• Have not been in contact with anyone who has tested positive for COVID-19 in the past 2 weeks;
• Have not tested positive for COVID-19 in the past 2 weeks;
• Have not traveled abroad in the past 2 weeks.
- Postpone or reorganize (to a virtual setting) any events involving physical gatherings.
- Prohibit social habits that conflict with social distancing measures, such as handshakes and hugs.
- Inform visitors, customers, and suppliers of the new procedures and protocols to follow in order to protect the health of your employees (wash your hands, stay in a particular space, do not touch and shake hands with your employees, manage traffic at the loading dock, stay in your truck, etc.).
If an employee has contracted COVID-19:
- Make sure that you have previously established a procedure for this eventuality.
- Follow the guidelines of the Quebec Institute of Public Health. Generally, an isolation period of at least 14 days is required after testing positive for COVID-19.1
- Make sure you are able to identify the other employees or visitors who may have come into contact with the employee who has contracted COVID-19 and proceed with sanitizing their workstation and the objects that they may have touched.
- Listen to this employee and follow up on their health.
- Be present to listen to the fears of other colleagues.
If an employee refuses to return to work:
- Check whether the reason for the refusal is protected by law.
- Pay particular attention to the fiscal aspects of the situation, either unemployment insurance or emergency benefits.
Review your policies and employee manual:
- Revise your occupational health and safety policies according to the new standards set hereinabove.
- Review your policies with respect to absences and time off related to family or medical reasons in anticipation of Covid-19-related absences.
- Create a return-to-work policy for employees who have contracted Covid-19 or who have been in contact with someone who has contracted Covid-19.
- Create a follow-up protocol for Covid-19 positive cases, to quickly inform those exposed and to prevent the spread of Covid-19 in your business.
Train and communicate:
- Hold training on the content of the new policies and amendments to existing policies upon the employees’ return.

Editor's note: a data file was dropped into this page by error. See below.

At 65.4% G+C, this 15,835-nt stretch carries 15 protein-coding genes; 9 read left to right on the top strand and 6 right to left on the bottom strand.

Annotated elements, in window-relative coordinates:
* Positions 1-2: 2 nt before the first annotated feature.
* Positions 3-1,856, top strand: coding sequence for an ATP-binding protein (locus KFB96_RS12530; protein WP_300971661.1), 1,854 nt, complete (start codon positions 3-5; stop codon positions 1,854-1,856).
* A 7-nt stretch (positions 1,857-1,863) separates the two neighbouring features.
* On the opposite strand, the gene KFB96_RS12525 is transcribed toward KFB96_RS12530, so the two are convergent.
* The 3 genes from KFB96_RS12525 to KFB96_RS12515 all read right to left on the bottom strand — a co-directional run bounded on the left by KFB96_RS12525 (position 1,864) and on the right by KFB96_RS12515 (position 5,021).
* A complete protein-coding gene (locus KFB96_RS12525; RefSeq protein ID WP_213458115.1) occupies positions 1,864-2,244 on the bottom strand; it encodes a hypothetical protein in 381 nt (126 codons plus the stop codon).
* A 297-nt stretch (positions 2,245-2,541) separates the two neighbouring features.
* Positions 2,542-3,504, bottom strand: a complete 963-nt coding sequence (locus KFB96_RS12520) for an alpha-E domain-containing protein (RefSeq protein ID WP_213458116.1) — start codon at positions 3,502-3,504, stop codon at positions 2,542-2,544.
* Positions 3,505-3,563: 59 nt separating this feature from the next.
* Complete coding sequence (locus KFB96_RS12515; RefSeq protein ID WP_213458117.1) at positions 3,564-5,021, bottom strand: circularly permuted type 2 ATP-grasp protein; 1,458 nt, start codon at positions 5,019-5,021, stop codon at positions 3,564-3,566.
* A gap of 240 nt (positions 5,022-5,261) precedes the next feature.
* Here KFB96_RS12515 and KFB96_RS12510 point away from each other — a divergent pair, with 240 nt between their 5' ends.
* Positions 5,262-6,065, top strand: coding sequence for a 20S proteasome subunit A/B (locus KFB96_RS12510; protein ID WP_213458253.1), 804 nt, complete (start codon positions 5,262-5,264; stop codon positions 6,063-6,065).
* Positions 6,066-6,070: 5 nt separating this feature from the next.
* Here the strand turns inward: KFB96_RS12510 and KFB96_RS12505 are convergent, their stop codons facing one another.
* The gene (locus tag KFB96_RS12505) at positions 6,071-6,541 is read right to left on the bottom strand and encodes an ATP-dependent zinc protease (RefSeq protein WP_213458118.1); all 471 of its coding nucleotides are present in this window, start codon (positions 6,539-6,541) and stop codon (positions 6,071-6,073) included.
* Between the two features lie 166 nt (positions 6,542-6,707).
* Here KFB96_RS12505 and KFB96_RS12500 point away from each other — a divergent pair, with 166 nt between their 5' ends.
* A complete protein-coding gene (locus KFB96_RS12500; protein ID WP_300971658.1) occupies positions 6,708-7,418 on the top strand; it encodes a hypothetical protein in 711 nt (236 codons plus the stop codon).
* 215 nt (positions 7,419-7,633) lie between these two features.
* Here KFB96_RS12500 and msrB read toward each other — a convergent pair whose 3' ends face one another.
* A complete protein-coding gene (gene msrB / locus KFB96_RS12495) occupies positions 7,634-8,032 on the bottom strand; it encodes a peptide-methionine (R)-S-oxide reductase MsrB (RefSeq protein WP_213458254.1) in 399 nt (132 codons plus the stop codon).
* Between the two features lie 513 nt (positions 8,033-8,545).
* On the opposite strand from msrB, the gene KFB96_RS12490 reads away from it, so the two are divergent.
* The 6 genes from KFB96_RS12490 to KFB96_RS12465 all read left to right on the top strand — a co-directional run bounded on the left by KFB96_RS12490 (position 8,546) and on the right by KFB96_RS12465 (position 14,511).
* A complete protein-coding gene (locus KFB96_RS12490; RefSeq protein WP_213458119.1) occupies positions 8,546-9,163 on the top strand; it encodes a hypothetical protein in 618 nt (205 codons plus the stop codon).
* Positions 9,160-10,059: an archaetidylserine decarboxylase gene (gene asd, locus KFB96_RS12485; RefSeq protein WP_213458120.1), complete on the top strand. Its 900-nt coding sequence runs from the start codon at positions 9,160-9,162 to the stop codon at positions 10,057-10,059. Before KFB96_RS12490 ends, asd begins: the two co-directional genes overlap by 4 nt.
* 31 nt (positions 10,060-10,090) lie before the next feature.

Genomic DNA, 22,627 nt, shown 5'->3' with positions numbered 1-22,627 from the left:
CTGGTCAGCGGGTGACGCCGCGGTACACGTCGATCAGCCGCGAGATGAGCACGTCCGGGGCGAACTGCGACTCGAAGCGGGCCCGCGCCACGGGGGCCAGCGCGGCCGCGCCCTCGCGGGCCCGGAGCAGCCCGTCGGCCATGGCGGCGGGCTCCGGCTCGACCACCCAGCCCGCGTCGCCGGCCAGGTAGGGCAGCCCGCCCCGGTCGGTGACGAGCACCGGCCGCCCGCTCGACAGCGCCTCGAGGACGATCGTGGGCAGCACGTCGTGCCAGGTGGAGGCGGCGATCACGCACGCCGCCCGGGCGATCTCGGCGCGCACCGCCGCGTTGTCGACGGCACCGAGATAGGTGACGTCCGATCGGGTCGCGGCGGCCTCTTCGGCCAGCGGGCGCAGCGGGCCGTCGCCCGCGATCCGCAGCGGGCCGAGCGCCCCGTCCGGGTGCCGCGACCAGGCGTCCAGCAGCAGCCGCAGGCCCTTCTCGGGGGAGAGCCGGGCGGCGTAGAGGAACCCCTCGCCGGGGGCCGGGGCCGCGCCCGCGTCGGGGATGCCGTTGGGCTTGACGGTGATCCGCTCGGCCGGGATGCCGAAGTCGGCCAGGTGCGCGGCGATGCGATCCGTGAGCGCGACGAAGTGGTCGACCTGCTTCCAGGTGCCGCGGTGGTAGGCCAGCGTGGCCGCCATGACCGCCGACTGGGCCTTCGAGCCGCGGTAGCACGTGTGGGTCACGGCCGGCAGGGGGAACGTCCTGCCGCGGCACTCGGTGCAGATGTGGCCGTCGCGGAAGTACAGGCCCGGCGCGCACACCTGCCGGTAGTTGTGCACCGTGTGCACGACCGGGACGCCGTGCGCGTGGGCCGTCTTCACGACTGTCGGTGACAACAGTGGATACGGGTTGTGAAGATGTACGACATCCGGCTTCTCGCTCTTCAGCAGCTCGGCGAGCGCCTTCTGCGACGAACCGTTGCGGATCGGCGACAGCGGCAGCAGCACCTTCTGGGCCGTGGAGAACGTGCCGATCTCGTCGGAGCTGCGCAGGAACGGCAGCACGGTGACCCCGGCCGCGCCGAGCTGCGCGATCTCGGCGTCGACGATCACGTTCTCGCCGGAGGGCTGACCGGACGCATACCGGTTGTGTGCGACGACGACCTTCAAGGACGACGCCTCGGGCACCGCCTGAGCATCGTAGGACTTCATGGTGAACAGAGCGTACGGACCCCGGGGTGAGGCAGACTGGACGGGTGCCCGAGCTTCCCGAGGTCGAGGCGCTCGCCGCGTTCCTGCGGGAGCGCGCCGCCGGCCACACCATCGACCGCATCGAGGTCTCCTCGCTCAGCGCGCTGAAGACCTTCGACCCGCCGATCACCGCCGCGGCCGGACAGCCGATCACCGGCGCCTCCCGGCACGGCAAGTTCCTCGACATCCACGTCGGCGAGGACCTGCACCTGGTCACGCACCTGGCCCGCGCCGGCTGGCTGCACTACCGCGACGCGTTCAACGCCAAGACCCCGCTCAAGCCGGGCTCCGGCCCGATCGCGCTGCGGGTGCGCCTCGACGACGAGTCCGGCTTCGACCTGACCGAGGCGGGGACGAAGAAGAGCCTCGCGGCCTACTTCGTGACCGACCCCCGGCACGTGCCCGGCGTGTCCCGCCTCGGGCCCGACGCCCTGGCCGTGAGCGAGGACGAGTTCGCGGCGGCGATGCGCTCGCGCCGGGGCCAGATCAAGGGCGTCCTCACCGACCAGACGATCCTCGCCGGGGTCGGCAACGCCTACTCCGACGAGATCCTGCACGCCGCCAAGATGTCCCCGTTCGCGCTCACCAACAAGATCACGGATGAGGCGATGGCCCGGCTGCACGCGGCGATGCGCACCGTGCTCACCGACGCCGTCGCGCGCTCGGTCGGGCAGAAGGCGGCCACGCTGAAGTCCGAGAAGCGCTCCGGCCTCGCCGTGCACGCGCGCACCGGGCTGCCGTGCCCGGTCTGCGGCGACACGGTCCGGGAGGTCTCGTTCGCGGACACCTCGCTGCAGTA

- Train employees on the proper use of protective equipment.
- Keep a record of the training provided, its content and the participants.
- Train your supervisors, forepersons, directors, etc.
- Never tolerate any violation of the policies, procedures and guidelines relating to the health and safety of your employees.
In our opinion, 3 main themes should guide your efforts and your approach to this new reality:
1- The health and safety of your employees must take precedence over the financial considerations linked to the new measures to be taken in terms of health and safety;
2- You must maintain a balance between the health and security of everyone and the respect of the private life of each of your employees; and
3- Do not forget to consider risks related to the mental health of your employees by promoting a work environment that encourages empathy, collaboration, respect, patience and open-mindedness that allows your employees to express their fears and anxieties that may be causing them personal problems and other related issues as a result of this pandemic (working from home, family, financial insecurity, etc.).
Make sure to stay on the lookout for any updates from the government and from the Director of Quebec Public Health and be sure to share all new guidelines with your team as soon as possible.
We refer you to the CNESST Covid-19 informative package for more details and information related to each specific sector of activity 2. There, you will find very simple tools to help you enforce the new measures and respect your obligations.
If you have any questions regarding this topic or if you need help resolving a dispute, please know that we are available to look over and discuss with you the solutions at your disposal.
We wish you a safe return to work.